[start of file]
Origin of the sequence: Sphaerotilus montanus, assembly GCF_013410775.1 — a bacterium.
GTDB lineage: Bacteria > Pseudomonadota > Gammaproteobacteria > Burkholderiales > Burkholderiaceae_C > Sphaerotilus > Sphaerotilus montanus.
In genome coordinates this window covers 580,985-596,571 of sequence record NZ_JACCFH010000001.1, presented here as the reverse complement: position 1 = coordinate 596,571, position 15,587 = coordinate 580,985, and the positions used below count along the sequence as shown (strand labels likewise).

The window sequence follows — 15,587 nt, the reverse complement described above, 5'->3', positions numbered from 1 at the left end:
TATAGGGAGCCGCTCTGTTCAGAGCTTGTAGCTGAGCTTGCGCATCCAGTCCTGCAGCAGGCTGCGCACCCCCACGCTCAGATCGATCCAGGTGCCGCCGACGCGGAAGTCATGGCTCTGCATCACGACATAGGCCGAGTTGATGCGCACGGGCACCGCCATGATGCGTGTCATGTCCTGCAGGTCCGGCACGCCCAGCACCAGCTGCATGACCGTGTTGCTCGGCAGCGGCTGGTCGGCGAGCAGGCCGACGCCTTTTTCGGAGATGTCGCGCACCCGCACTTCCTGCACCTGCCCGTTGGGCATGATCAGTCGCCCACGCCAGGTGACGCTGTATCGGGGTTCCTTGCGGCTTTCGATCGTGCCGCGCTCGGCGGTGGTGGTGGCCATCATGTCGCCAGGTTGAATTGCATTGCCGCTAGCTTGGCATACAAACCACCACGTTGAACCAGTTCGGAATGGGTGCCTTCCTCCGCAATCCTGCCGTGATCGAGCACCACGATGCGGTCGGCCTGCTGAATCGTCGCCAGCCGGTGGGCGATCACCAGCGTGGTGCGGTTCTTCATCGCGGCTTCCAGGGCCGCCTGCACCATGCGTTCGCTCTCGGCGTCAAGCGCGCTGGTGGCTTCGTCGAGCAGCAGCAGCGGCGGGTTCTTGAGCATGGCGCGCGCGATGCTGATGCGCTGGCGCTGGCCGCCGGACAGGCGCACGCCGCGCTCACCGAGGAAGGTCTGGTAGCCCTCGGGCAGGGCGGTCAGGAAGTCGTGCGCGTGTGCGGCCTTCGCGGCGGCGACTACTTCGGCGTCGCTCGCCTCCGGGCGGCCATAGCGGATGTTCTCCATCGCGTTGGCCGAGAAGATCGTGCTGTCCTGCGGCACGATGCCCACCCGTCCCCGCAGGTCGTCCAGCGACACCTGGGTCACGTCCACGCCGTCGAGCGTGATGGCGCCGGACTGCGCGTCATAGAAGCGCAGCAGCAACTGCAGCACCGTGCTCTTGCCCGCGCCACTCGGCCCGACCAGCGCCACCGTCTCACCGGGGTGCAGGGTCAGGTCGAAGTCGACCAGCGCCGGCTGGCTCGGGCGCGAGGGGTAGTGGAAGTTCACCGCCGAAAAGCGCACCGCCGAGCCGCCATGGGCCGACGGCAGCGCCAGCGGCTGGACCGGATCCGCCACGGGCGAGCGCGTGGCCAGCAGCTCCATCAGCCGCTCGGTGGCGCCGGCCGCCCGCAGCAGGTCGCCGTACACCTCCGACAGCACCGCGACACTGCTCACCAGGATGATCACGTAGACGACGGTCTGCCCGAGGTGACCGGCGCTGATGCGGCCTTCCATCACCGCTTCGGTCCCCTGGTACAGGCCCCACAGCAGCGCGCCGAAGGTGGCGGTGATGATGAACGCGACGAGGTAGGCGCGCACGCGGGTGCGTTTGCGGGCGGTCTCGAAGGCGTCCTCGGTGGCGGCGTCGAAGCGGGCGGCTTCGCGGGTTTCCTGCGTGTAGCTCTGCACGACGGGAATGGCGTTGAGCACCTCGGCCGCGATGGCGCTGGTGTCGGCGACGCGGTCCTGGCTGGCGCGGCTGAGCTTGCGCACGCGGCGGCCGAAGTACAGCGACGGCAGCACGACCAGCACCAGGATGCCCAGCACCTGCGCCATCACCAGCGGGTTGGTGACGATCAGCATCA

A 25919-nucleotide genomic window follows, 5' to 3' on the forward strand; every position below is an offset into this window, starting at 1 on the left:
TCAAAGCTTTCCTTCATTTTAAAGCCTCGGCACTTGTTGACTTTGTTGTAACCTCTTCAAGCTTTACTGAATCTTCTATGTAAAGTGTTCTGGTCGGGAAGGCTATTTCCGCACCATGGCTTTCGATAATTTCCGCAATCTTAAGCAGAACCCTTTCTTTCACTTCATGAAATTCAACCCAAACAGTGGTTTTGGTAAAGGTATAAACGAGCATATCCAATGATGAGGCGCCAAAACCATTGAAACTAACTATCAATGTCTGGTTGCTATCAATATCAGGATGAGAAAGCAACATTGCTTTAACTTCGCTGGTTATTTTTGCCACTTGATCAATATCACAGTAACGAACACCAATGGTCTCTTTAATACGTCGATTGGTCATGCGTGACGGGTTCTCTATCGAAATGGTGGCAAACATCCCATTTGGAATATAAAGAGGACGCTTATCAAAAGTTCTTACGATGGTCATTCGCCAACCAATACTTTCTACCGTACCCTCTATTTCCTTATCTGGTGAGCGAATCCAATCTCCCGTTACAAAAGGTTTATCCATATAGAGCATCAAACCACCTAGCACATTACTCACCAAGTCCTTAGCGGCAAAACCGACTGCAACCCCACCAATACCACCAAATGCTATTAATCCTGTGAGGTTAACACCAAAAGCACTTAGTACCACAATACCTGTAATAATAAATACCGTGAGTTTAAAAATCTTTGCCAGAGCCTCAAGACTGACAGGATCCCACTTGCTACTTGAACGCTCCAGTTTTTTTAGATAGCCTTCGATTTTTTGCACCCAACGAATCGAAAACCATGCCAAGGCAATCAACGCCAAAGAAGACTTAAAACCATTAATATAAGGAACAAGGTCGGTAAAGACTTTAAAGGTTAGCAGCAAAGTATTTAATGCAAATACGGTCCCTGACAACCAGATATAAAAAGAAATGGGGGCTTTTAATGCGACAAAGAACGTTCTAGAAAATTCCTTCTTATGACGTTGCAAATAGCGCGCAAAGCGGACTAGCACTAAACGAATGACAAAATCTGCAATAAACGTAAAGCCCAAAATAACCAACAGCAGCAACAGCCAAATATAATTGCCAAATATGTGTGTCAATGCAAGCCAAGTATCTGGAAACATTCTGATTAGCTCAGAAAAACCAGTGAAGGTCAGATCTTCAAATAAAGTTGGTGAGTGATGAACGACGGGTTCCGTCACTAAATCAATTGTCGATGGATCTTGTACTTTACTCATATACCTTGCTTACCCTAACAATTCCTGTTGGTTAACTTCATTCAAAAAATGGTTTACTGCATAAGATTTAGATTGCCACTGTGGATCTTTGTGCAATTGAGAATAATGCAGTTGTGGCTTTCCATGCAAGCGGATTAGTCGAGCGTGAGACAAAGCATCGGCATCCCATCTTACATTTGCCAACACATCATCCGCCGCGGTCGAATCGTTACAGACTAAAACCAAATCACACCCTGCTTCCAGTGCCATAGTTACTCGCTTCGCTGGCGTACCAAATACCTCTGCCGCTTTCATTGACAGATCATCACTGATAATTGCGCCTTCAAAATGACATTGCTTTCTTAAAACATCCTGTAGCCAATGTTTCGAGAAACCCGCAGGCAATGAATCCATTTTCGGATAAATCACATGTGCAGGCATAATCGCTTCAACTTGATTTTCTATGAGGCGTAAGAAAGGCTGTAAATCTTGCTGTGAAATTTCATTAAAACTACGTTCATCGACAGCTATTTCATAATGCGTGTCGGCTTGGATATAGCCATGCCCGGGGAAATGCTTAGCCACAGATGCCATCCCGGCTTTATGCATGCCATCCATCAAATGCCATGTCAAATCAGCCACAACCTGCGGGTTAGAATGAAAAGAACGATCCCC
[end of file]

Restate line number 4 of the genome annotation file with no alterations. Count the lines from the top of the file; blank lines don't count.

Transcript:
The window sequence follows — 15,587 nt, the reverse complement described above, 5'->3', positions numbered from 1 at the left end: